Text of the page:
These nuns are not veneer sir, check you dictionary.
How can you say that people who spend their lives in service of God and mankind, and take vows of poverty and are true to those vows are exhibiting a veneer.
Veneer is an able bodied inner city person living on food stamps, and public assistance buying a pair of three hundred dollar basketball shoes. Veneer is an unemployed man thinking he can have child after child with multiple women as a way to show is manhood, without caring for his children after their birth, veneer is an upper west side New Yorker sending a few hundred dollars to a charity and then thinking his/her commitment to mankind is complete.
I strongly suggest that you consider showing up at a Food Bank or homeless shelter and help people in need over this Holiday season. Televangelists who play the ages old divinity con are both veneer and some may be criminals, but even though I may think they are veneer, it is not my place to make final judgement upon them, nor yours, even from The Upper West Side of Manhattan. You are in my prayers, Have a wonderful Holiday.(Christmas) and New Year, and learn to accept the feelings of others without attacking them. God Speed, Charles Fischbein

Dec. 23 2013 01:52 PM
Bernie from UWS

Ah, so Mr. Fischbein is now a theologan in addition to being a Southern good old boy. My point is this: Just because one does something every day doesn't necessary make it better in artistic quality. The sad thing is, there are a lot of deserving early-music groups that have studied plainchant and medieval music but are overlooked because they don't have that veneer of "authenticity" that the nuns appear to have.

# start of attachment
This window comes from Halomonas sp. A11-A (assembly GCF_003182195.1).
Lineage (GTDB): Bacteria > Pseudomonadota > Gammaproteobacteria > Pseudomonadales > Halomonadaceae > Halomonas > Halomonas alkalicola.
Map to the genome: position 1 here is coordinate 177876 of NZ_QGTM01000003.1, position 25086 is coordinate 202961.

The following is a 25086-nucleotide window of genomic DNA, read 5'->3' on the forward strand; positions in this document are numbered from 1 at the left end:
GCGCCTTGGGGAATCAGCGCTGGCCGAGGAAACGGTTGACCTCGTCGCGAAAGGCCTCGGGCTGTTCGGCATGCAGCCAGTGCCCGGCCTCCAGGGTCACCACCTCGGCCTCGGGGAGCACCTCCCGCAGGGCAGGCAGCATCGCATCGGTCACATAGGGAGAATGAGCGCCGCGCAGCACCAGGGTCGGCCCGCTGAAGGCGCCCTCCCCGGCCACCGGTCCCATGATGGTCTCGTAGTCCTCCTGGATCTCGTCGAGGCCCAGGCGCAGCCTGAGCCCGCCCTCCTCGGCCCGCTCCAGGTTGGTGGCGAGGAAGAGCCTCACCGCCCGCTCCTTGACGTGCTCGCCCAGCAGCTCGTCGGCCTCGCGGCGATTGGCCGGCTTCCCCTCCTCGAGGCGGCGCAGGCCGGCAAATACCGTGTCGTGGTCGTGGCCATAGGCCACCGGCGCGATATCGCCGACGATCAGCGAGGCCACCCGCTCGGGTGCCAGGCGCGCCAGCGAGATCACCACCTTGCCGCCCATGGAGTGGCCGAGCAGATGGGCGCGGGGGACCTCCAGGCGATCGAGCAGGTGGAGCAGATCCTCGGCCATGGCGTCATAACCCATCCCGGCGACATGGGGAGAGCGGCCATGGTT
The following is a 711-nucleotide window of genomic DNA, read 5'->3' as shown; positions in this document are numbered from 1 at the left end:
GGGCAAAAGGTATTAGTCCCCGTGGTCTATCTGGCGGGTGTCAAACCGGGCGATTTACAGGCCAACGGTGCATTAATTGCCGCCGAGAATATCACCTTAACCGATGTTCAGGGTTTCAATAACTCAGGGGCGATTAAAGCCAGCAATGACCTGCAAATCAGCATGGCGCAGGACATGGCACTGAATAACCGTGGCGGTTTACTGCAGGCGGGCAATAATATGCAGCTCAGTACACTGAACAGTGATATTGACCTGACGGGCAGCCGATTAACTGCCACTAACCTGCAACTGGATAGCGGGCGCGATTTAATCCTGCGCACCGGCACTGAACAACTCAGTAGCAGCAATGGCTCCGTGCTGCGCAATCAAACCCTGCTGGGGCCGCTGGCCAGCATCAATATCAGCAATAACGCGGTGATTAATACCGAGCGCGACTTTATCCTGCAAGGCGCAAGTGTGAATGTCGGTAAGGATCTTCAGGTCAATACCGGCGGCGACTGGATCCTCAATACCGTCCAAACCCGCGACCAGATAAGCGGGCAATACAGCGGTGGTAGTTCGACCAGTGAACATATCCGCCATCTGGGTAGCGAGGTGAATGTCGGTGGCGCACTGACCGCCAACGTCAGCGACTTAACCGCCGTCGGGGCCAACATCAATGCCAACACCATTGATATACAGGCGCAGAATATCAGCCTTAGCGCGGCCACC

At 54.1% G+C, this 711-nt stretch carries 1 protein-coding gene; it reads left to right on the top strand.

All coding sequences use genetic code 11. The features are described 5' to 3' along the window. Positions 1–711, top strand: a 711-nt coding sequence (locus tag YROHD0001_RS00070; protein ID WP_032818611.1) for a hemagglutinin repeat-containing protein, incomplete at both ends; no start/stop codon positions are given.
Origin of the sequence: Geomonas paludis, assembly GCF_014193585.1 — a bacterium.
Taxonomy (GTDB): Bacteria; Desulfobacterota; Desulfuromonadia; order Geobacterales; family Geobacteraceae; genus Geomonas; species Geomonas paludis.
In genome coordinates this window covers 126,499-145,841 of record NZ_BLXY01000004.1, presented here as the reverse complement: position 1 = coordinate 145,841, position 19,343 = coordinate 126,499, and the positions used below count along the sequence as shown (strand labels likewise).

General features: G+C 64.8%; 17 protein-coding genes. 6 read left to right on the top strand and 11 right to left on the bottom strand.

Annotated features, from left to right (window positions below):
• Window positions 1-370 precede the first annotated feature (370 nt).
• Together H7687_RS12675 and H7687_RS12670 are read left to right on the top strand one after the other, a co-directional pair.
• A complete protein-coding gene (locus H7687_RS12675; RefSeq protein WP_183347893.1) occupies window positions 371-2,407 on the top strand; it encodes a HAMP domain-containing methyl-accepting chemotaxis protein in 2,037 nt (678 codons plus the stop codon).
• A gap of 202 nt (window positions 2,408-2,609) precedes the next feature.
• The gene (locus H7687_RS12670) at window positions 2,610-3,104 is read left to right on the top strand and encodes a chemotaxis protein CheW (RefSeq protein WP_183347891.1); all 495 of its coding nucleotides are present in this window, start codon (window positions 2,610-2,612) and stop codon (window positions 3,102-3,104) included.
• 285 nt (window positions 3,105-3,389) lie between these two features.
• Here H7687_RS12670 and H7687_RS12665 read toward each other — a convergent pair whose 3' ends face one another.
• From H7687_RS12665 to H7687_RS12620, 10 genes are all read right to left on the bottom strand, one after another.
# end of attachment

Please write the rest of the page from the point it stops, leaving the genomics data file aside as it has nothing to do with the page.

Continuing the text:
Dec. 23 2013 12:12 PM
Richard Dumughn from UK

My wife and I regularly attend a Benedictine Monastery in Sussex, England.
The chanting of the monks is wonderfully peace inducing and an encouragement to prayer

Dec. 23 2013 09:16 AM
Charles Fischbein from Front Royal, Va.

Mr. St Onge, while we do not agree on much it seems, your posts are usually rather intelligent. However to say that Nuns who live their chants daily provide a "gimmick" is just factually incorrect.
In Monasteries and Cloistered Religious settings Vespers, and chanting throughout the day is the norm not a gimmick. When I visit the nearby Holy Cross Abby frequently, in Berryville, Va., the Monks and Brothers and Novices refrain from talking unless it is regarding God, or their work in their organic Bakery, or to greet a stranger. They sing and chant throughout the day, and join together to chant vespers in the early evening hours before their retire to their "cells" for the night. Their day begins in communal prayer and song at 3 A.M.
The Abby has a new building where laymen and women can rent a room for up to a week at a time for a respite and live a monastic life away from television, radio, telephones and all electronic gadgets. The rooms have a simple cot, one light and assess to a large library. I try to go for two week long visits every year. The most frequent sound one hears is the singing and chanting of the Religious in the community. It is beautiful how these men, none trained in music can project their voices and spirits when in song and can communicate the depth of their beliefs. A "gimmick, no, an age old tradition.
In the far reaches of Northern Alaska, the Inuit chant and beat drums to call in the caribou during hunting seasons, and to ward off storms, in Africa, chanting and dancing are used in traditional healing ceremonies, of course to say nothing of the thousands of Christian choral music pieces written through the centuries.